The art world loves an art lover. The image of the starving artist, that tortured soul eating dog food in some apartment the size of a closet, did not appear in the collective unconscious without reason. There are many of these poor chaps in the world. So, of course, artists love art lovers. They're the folks who buy their stuff. You can do your bit for starving artists by checking out ArtServe's (1350 E. Sunrise Blvd., Fort Lauderdale) Sale-A-Bration exhibit, which opens today and continues through the rest of the month. More than a dozen South Florida artists -- including photographer Irwin Weintraub; jewelry designer Jill Knotts; and ceramics sculptor Mary Belle Cordell -- showcase their work. During today's reception, from 5 to 9 p.m., local playwright Robby Kendall presents a preview of his latest work, Queer Mates. Admission is free. Call 954-462-9191.
Friday, April 4
Catch a double dose of black comedy (the racial kind, not the dark, morose kind) as Earthquake and Don "D.C." Curry begin a two-night stand at Uncle Funny's Comedy Club (9160 State Rd. 84, Davie). Earthquake and Curry do a lot of typical observational comedy but blend it with straight talk on the differences among the races. If anyone doubts that growing up black in America is different from growing up white, take them to this show. You may remember Curry as Ice Cube's suburban uncle in the latter two Friday movies, though, in terms of box office, the Friday sequels never even made it to Thursday. Earthquake has stuck with what he knows best -- spot-on observations about marriage, family, and other facets of American life. The two comics perform at 8:30 and 10:30 tonight and 7, 9, and 11 p.m. Saturday. Tickets cost $20, plus a two-drink minimum. Call 954-474-5653.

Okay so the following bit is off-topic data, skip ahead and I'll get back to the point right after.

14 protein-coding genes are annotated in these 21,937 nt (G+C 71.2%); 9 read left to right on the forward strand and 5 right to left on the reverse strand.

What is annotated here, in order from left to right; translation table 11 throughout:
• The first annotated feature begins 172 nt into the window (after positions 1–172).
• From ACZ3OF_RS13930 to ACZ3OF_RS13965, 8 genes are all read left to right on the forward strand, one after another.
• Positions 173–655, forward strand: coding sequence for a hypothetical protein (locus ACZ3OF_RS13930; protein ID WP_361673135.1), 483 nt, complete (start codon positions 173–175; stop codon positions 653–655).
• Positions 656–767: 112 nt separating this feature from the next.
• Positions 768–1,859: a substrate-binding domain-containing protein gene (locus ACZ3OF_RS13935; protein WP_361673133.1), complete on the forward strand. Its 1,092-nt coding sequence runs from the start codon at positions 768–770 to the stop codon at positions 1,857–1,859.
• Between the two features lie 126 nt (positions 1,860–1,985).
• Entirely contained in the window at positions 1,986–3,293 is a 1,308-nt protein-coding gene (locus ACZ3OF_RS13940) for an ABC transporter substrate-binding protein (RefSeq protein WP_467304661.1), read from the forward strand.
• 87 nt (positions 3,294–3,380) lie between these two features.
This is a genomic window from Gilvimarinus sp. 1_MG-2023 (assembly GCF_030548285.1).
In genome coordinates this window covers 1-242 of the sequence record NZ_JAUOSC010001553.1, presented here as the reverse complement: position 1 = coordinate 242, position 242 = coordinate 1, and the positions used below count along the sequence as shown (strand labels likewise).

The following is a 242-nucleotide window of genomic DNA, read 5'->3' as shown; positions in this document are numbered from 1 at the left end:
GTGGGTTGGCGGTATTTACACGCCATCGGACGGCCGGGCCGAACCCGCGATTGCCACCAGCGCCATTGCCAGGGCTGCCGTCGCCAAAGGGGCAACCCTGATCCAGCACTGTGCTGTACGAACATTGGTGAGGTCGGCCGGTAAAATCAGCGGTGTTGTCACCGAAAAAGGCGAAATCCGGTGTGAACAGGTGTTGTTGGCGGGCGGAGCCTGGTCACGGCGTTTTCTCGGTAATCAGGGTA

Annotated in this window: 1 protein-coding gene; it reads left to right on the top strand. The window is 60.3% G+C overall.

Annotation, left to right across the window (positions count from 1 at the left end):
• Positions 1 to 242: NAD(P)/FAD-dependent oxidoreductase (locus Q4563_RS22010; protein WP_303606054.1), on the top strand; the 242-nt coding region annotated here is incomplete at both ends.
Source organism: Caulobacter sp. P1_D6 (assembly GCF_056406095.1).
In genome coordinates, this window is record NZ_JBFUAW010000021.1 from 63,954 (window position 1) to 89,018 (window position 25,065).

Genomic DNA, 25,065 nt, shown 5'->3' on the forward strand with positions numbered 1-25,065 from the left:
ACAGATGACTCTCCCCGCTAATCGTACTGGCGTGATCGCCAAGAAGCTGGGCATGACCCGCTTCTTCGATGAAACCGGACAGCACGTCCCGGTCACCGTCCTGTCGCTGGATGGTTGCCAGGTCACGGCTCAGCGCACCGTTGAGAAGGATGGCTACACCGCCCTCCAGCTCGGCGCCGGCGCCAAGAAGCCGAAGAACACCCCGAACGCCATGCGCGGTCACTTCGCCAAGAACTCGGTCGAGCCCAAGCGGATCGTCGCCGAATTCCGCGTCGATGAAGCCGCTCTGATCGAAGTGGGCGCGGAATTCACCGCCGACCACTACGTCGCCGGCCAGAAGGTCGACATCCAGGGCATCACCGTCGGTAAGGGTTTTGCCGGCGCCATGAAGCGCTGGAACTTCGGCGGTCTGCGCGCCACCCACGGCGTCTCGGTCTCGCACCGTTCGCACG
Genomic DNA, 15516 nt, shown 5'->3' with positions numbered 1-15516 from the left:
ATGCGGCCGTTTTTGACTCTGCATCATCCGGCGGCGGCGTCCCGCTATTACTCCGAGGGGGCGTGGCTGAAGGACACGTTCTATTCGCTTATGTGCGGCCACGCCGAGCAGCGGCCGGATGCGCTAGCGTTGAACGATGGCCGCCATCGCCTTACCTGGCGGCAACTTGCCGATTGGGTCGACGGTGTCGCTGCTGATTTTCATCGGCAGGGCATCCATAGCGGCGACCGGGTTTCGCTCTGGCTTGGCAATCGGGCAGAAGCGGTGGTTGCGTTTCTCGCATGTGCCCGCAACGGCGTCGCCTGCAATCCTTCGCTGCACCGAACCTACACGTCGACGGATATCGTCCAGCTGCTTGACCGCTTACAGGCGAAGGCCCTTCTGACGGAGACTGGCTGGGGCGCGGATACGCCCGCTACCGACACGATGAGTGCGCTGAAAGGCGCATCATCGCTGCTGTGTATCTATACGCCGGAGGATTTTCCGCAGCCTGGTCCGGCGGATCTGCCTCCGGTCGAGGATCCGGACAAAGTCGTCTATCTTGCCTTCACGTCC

Saturday, April 5
"Mommy, what's that bird up there?" Frustrated with not being able to answer your ornithologically-curious little ones? Why not turn the kids into bird detectives compliments of the Wings over Florida Junior Birders Series? During this three-day course, children ages 8 to 12 can learn about birds in a classroom setting and out in the field. To show that their bird-sleuthing skills are bona fide, graduates will receive a birding certificate from the Florida Fish and Wildlife Conservation Commission. Before you know it, "Mommy, what's that bird up there?" will be replaced with "Mommy, look out for that rare white-breasted nuthatch! It's headin' right for us!" The birdwatching goes from 10 to 11:30 a.m. at Grassy Waters Nature Preserve (8264 Northlake Blvd., West Palm Beach). Each class costs $5, though a three-day package is available for $10. Call 561-627-8831.
Sunday, April 6